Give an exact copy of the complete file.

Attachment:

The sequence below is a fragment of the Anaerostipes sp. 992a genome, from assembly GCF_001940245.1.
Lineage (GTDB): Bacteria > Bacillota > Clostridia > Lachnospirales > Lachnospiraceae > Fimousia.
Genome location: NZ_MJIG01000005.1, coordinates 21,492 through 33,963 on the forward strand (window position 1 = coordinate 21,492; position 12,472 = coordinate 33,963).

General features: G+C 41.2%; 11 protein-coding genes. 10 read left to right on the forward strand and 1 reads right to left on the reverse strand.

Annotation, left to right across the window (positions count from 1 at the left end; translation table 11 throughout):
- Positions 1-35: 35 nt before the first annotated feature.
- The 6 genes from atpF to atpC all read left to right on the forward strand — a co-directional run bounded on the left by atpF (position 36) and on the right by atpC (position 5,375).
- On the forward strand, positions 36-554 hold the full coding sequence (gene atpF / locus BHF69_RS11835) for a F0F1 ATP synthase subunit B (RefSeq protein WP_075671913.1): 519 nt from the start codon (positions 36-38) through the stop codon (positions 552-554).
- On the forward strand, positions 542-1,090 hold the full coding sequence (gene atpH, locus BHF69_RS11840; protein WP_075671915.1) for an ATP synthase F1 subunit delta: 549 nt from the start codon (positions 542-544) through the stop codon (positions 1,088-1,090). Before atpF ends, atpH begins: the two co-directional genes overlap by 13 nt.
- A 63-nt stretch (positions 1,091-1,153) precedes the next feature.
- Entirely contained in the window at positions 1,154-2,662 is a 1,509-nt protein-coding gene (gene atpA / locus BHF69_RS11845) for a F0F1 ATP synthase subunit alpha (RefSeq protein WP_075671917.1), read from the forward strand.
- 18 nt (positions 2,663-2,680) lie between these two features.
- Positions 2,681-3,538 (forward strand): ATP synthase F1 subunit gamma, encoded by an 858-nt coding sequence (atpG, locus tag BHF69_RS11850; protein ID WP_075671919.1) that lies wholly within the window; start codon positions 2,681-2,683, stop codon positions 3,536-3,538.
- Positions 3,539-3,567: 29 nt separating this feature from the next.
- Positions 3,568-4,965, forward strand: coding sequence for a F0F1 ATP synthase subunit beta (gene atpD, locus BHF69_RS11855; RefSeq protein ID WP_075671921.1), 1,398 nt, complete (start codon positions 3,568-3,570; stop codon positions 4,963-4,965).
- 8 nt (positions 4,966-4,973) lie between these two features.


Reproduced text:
The sequence below is a fragment of the Anaerostipes sp. 992a genome, from assembly GCF_001940245.1.
Lineage (GTDB): Bacteria > Bacillota > Clostridia > Lachnospirales > Lachnospiraceae > Fimousia.
Genome location: NZ_MJIG01000005.1, coordinates 21,492 through 33,963 on the forward strand (window position 1 = coordinate 21,492; position 12,472 = coordinate 33,963).

General features: G+C 41.2%; 11 protein-coding genes. 10 read left to right on the forward strand and 1 reads right to left on the reverse strand.

Annotation, left to right across the window (positions count from 1 at the left end; translation table 11 throughout):
- Positions 1-35: 35 nt before the first annotated feature.
- The 6 genes from atpF to atpC all read left to right on the forward strand — a co-directional run bounded on the left by atpF (position 36) and on the right by atpC (position 5,375).
- On the forward strand, positions 36-554 hold the full coding sequence (gene atpF / locus BHF69_RS11835) for a F0F1 ATP synthase subunit B (RefSeq protein WP_075671913.1): 519 nt from the start codon (positions 36-38) through the stop codon (positions 552-554).
- On the forward strand, positions 542-1,090 hold the full coding sequence (gene atpH, locus BHF69_RS11840; protein WP_075671915.1) for an ATP synthase F1 subunit delta: 549 nt from the start codon (positions 542-544) through the stop codon (positions 1,088-1,090). Before atpF ends, atpH begins: the two co-directional genes overlap by 13 nt.
- A 63-nt stretch (positions 1,091-1,153) precedes the next feature.
- Entirely contained in the window at positions 1,154-2,662 is a 1,509-nt protein-coding gene (gene atpA / locus BHF69_RS11845) for a F0F1 ATP synthase subunit alpha (RefSeq protein WP_075671917.1), read from the forward strand.
- 18 nt (positions 2,663-2,680) lie between these two features.
- Positions 2,681-3,538 (forward strand): ATP synthase F1 subunit gamma, encoded by an 858-nt coding sequence (atpG, locus tag BHF69_RS11850; protein ID WP_075671919.1) that lies wholly within the window; start codon positions 2,681-2,683, stop codon positions 3,536-3,538.
- Positions 3,539-3,567: 29 nt separating this feature from the next.
- Positions 3,568-4,965, forward strand: coding sequence for a F0F1 ATP synthase subunit beta (gene atpD, locus BHF69_RS11855; RefSeq protein ID WP_075671921.1), 1,398 nt, complete (start codon positions 3,568-3,570; stop codon positions 4,963-4,965).
- 8 nt (positions 4,966-4,973) lie between these two features.